Derek Wilkin­son


SIR Peter Hall was re­garded as one of the most im­por­tant in­flu­ences this cen­tury on Bri­tish theatre.

He had an in­ter­na­tional rep­u­ta­tion as the fore­most au­thor­ity on Shake­spearean di­rect­ing, hav­ing di­vided 30 years al­most equally be­tween the Royal Shake­speare Com­pany, which he founded, and the Na­tional Theatre.

He was a worka­holic and to this end spread his tal­ents as a pro­ducer-di­rec­tor with en­thu­si­asm be­tween theatre, film, tele­vi­sion and opera.

He was de­voted to the idea of theatre with­out com­mer­cial­ism and even af­ter leav­ing the Na­tional he worked to achieve this ideal through the Peter Hall Com­pany, which he set up in 1989.

The com­pany found a home af­ter two years at Jef­frey Archer’s theatre, the Play­house at the Em­bank­ment.

Sir Peter put on four plays a year, each run­ning for 12 weeks, with the only pro­viso from the Play­house board of di­rec­tors that they should not make a fi­nan­cial loss.

Like so many peo­ple who suc­ceed in do­ing or get­ting what they want, he had his crit­ics.

His style of di­rec­tion was metic­u­lous and achieved great flair but his per­sonal im­age tended to be that of the show­man with pru­dence thrown to the wind.

He was not slow to raise the bat­tle cry, most no­tably in his pub­lic lam­bast­ing of the gov­ern­ment and the Arts Coun­cil over fund­ing for theatre.

In a sep­a­rate is­sue there was also his row and fi­nally his res­ig­na­tion a year early from Glyn­de­bourne Fes­ti­val.

Born in Bury St Edmunds on Novem­ber 22, 1930, he was the son of a Suf­folk sta­tion­mas­ter and grand­son of a rat­catcher.

His par­ents were work­ing­class peo­ple who be­lieved in ed­u­ca­tion as a means of over­com­ing the class sys­tem and they en­cour­aged him to ex­cel.

Right from the start they pro­vided him with the best they could, start­ing with a pri­vate kinder­garten.

Af­ter el­e­men­tary school he won a schol­ar­ship to Perse School, Cam­bridge. He did well, go­ing on to ob­tain his school cer­tifi­cate, higher cer­tifi­cate, a schol­ar­ship to Cam­bridge and he even be­came head boy.

But through­out his school days he said he felt an out­sider as a schol­ar­ship boy hav­ing to use handed-down books with “mi­nor scholar book” stamped over them.

He first went to the theatre when he was just four to see at the Play­house, Bury St Edmunds.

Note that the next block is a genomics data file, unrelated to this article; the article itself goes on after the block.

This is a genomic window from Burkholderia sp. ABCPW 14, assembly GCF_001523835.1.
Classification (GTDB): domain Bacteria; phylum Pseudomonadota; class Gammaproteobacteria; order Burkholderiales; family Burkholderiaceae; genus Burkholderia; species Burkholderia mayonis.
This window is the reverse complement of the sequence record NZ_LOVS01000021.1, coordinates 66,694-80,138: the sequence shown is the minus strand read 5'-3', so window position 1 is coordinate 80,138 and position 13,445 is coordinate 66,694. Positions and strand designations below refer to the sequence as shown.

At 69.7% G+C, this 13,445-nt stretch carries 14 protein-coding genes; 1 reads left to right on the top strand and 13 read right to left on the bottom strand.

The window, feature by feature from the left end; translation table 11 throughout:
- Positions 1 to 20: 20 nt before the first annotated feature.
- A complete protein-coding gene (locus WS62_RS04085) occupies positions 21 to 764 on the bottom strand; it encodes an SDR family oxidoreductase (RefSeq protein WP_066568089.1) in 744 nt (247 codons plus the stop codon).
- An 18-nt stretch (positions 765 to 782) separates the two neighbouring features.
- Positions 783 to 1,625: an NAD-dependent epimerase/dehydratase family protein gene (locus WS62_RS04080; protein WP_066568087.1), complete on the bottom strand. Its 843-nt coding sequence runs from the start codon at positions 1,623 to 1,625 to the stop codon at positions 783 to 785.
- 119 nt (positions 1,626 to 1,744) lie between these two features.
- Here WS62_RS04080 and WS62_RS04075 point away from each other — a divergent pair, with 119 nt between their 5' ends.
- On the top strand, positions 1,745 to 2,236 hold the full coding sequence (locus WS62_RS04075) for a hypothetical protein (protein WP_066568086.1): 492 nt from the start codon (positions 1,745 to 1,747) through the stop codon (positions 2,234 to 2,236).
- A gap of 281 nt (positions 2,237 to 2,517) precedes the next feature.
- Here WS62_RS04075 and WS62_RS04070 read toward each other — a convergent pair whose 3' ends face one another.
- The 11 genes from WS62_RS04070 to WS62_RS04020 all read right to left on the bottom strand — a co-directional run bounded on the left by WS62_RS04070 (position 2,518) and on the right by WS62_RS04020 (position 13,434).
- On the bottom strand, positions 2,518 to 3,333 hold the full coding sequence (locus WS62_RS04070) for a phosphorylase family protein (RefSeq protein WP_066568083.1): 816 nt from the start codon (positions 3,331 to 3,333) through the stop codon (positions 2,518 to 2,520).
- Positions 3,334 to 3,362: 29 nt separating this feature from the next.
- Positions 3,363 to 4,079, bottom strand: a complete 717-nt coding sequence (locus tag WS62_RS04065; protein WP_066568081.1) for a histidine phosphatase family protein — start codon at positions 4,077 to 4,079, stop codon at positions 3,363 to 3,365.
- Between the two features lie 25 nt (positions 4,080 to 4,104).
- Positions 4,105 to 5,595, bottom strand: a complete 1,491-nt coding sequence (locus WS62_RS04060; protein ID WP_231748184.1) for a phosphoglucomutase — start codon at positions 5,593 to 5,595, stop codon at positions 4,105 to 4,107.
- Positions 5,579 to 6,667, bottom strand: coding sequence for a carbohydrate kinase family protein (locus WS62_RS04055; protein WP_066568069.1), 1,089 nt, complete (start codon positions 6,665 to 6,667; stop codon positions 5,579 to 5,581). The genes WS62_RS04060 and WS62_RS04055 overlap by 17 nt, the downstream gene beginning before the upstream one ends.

Dur­ing the war many plays that would have been put on in Lon­don were pro­duced in Cam­bridge and young Peter took full ad­van­tage of this, some­times go­ing with his par­ents who only en­joyed the plays be­cause he did.

In his teens he joined school vis­its to plays at Strat­ford and went reg­u­larly to stay with an aunt in Lewisham so that he could go to West End the­atres.

From early on he knew he wanted to di­rect, per­haps not in so many words but he wanted to be the one who “made it all hap­pen”.

Be­fore go­ing to univer­sity he spent his na­tional ser­vice in the RAF and be­came an act­ing sergeant teach­ing eco­nomics and busi­ness man­age­ment at a de­mo­bil­i­sa­tion cen­tre in Ger­many, a pe­riod in his life which he looked back on with loathing.

He then went on to get a de­gree in English at St Cather­ine’s Col­lege, Cam­bridge.

But his pri­or­ity was to get as much Shake­speare and theatre as he could and he di­rected a to­tal of 20 stu­dent pro­duc­tions.

Two weeks af­ter leav­ing Cam­bridge he was di­rect­ing pro­fes­sion­ally with Wind­sor Reper­tory Com­pany, which had been im­pressed with his work for the Cam­bridge Fes­ti­val.

He went on to di­rect at var­i­ous reps around the south of Eng­land as well as hold­ing an as­sis­tant’s job at the Arts Theatre in Lon­don.

Sud­denly he was put in charge of di­rect­ing at the Arts and one of his first plays was some­thing no­body else wanted to touch – a new play, The re­sponse was mixed but it was enough to get Peter Hall no­ticed.

Ten­nessee Wil­liams asked him to di­rect his plays in Lon­don and he was also asked to di­rect at Strat­ford, his am­bi­tion since the age of 15.

His spec­tac­u­lar rise as an over­lord of the theatre was helped by luck but it was his in­stinc­tive tal­ent as a di­rec­tor, know­ing the right thing to do, that led to his suc­cess.